An owner and design principal of Seattle-based Olson Kundig Architects, Tom Kundig quickly built a reputation as an innovator in residential design in the 1990s, a reputation that continues well into today. He’s since diversified his body of work to include cultural, hospitality, and commercial projects, all of which share an industrial aesthetic and, a signature of sorts, custom functional components such as interactive contraptions that Kundig created with the firm’s resident “gizmologist” Phil Turner. Ranging from hand cranks to pedals and gears, these are made to have purpose but also act as tactile elements that connect the user to the architecture — and provoke emotion. Consider the turning of a wheel in his Chicken Point Cabin to open an entire window wall.
Olson Kundig’s Chicken Point Cabin in Idaho features a hand-cranked wheel (that even a child can operate) that opens an entire window wall.
One cannot contemplate the emotional connection Kundig’s tactile designs are capable of bringing about without considering his “Final Turn” funerary urn. “Greg Lundgren — Seattle artist and owner of Lundgren Monuments — began to realize that memorials, urns in particular, were not designed with the quality and attention they should receive. He approached us with the possibility of collaborating on an urn that would defy the norm. We loved the idea.”
“Final Turn,” photo by Kevin Scott
Designed three years ago, this striking sculptural piece is a brushed or oil-rubbed steel sphere comprising two halves that are slightly misaligned. “The sphere is a shape that has come to imply perfection and eternity. The offset of the sphere’s two halves reflects people whose lives are thrown off-kilter by the passing of a loved one. The perfect world is no longer perfect for those who remain — something is amiss," explains Kundig. The halves screw open to reveal compartments, one for remains and the other for small mementos.
The architect with just a sampling of his collection
At about the same point in Kundig's career, local foundry 12th Avenue Iron tapped the architect to design its first commercial product line. Moving from custom, meant-to-be-handled building gizmos to door hardware would seem a natural progression for him, after all. His eponymous collection, which has expanded every year since its launch in 2012, consists of cut-and-folded steel pulls for cabinets and drawers; various door components such as levers, knockers, knobs, and escutcheons; but also clean-lined tables with open storage. “The best furniture is sensible and beautiful, not indulgent or overreaching,” he says.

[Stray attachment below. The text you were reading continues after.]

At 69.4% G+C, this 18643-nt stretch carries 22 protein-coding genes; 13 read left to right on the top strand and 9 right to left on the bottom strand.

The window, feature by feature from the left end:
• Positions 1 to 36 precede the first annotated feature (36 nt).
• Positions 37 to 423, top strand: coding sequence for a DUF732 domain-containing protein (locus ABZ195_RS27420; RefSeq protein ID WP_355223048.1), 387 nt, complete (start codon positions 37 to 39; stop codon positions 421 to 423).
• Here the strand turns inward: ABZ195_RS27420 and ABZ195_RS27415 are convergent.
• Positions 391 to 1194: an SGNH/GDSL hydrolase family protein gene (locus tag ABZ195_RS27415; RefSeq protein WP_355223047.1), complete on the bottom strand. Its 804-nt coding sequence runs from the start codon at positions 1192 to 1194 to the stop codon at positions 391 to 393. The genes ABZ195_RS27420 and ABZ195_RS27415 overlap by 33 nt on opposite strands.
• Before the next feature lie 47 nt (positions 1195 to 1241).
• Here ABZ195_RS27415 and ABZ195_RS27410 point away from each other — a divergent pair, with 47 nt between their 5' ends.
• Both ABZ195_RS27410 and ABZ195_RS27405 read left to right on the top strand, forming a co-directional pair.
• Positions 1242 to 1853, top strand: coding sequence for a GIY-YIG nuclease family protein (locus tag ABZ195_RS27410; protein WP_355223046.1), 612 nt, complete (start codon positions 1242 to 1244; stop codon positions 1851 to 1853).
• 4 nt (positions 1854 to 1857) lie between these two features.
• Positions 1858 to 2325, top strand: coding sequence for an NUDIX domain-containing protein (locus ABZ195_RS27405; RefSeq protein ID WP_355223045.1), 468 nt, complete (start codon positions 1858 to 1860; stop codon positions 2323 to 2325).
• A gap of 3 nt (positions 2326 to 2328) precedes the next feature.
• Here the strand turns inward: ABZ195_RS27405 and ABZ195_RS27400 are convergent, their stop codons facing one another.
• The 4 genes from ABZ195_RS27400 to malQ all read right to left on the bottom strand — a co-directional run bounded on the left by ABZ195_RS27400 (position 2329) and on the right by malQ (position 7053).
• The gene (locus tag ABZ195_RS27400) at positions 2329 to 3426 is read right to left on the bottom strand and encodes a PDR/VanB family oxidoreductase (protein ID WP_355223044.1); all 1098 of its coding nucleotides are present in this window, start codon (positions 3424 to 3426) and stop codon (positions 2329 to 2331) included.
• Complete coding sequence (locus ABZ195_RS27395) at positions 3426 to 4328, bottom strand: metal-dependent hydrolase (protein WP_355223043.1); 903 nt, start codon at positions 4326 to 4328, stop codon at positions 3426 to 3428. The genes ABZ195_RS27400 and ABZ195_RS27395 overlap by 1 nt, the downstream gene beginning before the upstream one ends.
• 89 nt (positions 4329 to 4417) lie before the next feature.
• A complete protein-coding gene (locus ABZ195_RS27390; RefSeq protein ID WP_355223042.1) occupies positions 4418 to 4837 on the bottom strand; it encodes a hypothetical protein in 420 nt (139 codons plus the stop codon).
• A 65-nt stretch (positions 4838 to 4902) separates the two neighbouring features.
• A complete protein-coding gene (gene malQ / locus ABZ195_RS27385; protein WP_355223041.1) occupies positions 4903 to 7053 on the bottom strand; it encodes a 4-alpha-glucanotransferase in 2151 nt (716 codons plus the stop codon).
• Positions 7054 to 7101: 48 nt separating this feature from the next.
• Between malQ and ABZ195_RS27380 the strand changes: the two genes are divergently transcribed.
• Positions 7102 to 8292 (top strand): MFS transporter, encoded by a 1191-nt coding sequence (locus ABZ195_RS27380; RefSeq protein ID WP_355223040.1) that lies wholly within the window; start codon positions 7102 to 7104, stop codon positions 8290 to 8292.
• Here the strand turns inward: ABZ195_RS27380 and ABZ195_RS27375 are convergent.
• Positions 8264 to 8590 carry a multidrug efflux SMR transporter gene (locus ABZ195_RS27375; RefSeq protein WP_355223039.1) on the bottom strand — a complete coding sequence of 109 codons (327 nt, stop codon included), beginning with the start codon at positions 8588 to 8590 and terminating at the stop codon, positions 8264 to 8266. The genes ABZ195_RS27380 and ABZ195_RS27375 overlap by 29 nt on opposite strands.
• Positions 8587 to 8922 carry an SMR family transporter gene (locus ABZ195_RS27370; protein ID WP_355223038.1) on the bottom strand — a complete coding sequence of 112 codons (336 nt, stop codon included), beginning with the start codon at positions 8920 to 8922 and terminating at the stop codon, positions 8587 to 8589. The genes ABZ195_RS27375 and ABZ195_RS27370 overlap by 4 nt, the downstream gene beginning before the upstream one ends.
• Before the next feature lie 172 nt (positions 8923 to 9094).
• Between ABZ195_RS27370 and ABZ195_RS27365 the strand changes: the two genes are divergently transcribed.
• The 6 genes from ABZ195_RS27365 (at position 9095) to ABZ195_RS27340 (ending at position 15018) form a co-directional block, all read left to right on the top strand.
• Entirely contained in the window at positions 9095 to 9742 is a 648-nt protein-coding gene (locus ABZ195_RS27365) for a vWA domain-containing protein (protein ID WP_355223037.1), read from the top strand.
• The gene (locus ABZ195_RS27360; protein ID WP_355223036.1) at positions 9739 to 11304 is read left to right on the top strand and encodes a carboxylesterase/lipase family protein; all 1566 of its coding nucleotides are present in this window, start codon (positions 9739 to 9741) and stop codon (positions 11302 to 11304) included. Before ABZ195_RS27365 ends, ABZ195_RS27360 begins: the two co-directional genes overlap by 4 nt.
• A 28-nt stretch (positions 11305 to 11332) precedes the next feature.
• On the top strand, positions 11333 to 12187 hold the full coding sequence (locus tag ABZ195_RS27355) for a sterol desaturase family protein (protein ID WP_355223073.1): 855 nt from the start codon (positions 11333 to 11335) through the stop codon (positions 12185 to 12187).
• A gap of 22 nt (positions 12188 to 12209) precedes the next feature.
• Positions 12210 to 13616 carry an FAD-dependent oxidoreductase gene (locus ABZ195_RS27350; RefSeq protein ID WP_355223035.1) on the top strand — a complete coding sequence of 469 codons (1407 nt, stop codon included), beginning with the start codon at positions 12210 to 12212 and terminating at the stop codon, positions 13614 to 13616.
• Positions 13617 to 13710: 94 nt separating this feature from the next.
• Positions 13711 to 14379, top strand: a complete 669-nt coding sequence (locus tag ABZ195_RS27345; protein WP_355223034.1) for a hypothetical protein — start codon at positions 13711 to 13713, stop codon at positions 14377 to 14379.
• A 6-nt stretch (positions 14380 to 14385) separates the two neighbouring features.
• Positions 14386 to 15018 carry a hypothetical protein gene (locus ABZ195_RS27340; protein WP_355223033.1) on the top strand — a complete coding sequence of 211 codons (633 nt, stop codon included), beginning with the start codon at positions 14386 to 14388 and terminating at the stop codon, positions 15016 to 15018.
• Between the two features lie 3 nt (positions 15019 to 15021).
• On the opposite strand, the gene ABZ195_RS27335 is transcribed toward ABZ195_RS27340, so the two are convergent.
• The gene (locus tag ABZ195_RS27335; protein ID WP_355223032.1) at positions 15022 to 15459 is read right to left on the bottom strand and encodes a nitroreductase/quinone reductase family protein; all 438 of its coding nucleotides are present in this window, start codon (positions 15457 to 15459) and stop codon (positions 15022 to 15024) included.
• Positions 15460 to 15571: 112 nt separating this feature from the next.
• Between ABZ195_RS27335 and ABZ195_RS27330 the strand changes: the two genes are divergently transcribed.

From left: Black Table, B. Wood door pull, and Ear cabinet pulls from the Tom Kundig Collection
For 2015, he adapted his popular door pull, B. Wood, the minimal, vertical pipe that juxtaposes warm wood with edgy blackened steel. “We’ve used and liked the visual qualities of resin, so we decided to try a version of the B. Wood handle using resin in place of the wood,” says the architect. Dubbed B. Clear, this new version has a grip of hand-poured cast resin in a “root beer” hue, while the metallic portion can be specified in blackened steel, stainless steel with satin bead-blasted finish, oil-rubbed bronze, or powder-coated steel in satin black, gloss red, or gloss white. “The B. Clear is an example of how the evolution of a design can happen when you consider a material that’s interesting.”
Also added to the mix this year were fireplace accessories — which include a shovel, poker, and complementing stand — and a light pendant that comes with a smooth or perforated cylinder diffuser. “The light fixture was a natural extension to the line, an example incorporating the use of steel pipe as we had used in the door hardware.” Each pendant takes LED MR16 lamping (included) and measures 2-3/8 inches in diameter by 25 inches high.
From left: B. Clear pull with a resin finish and a perforated pendant were among new additions to the Kundig collection for 2015.
When probed about what other architect's product designs are favorites, Kundig answers, “Furniture in general, and by a number of architects, both historical and current. It’s too hard to pick a favorite.”